Per Fredrik Scholander a physiologist, was born in Orebro, Sweden, on November 29, 1905 and he married in 1951 (American Men of Science, 1961). He got his M.D. degree in Oslo in 1932 and his Ph.D. in botany in 1934. He was an instructor of anatomy in Oslo between 1932 to 1934 and was a research fellow in comparative physiology between 1932 to 1939. He moved to the United States and became a naturalized citizen. He was a research associate in respiratory physiology at Swarthmore College in Swarthmore, Pennsylvania from 1939 to 1943. He was a Rockefeller fellow from 1939 to 1941 and a research biologist from 1946 to 1949. He was a major for the U.S. Army Air Force Research from 1943 to 1946 and during this time was chief physiologist test officer, Air Force Base, Eglin Field (1943-1945), and an aviation physiologist at the aeromedical laboratory of Wright Field, Dayton, Ohio (1945-1946). From 1949 to 1951 he was a special research fellow in biochemistry at Harvard Medical School. He was a physiologist at the Oceanogrpahic Institute in Woods Hole, Massachusetts between 1952 to 1955. In 1955 he returned to Oslo where he was a professor of physiology and director of the institute of zoophysiology until 1958. During this time (1955-1958) he also was an associate at the Oceanographic Institute in Woods Hole. In 1958, he became a professor of physiology at the Scripps Institute of Oceanogrpahy in La Jolla, California, where he spent the rest of his career.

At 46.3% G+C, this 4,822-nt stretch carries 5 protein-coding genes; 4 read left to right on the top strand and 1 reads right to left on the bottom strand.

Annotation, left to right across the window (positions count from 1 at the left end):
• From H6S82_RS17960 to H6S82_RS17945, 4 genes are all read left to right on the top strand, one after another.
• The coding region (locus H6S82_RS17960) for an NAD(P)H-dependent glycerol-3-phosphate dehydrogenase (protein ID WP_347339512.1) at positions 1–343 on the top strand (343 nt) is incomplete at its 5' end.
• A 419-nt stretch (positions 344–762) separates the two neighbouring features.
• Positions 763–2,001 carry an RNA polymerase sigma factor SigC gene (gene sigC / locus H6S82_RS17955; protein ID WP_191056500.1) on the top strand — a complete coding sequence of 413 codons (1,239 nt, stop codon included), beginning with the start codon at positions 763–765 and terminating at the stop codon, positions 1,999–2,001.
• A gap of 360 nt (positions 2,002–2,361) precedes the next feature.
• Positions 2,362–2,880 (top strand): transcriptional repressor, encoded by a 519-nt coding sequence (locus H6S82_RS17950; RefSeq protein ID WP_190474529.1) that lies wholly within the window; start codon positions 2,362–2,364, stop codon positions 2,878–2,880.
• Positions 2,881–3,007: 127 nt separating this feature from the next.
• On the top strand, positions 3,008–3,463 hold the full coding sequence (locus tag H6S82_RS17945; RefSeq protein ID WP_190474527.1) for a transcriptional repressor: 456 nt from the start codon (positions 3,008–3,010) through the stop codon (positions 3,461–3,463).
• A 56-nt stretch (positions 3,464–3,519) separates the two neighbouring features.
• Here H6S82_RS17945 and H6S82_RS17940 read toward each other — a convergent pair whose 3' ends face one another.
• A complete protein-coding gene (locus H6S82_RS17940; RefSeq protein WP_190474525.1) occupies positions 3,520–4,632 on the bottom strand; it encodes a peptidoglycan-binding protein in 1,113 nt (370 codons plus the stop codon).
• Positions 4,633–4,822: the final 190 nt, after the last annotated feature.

His honors included being an investigator in the Arctic Research Laboratory of the Office of Naval Research in Alaska and Panama from 1947-1949. He was a member of the polar research committtee of the National Academy of Sciences and participated in artic and tropical expeditions. He received the Legion of Merit in 1946. He was a member of the National Academy of Sciences, American Association fir the Advancement of Science, Physiology Society, Society of Zoologists, Society of Plant Physiologists, Society of General Physiology, American Academy, Artic Institute of North America, Norweigan Academy of Science, Norwegian Physiology Society and Botanical Association of Norway. His major research areas were arctic botany, respiration of diving, cold adaptation, microtechniques, gas secretion, water and gas transport in plants, and gas in glaciers (American Men of Science, 1961).
According to the Newsletter of the American Society of Plant Physiologist (Vol. 7, No. 5, p. 4, October 1980), Per Scholander died June 13, 1980, at the age of 74.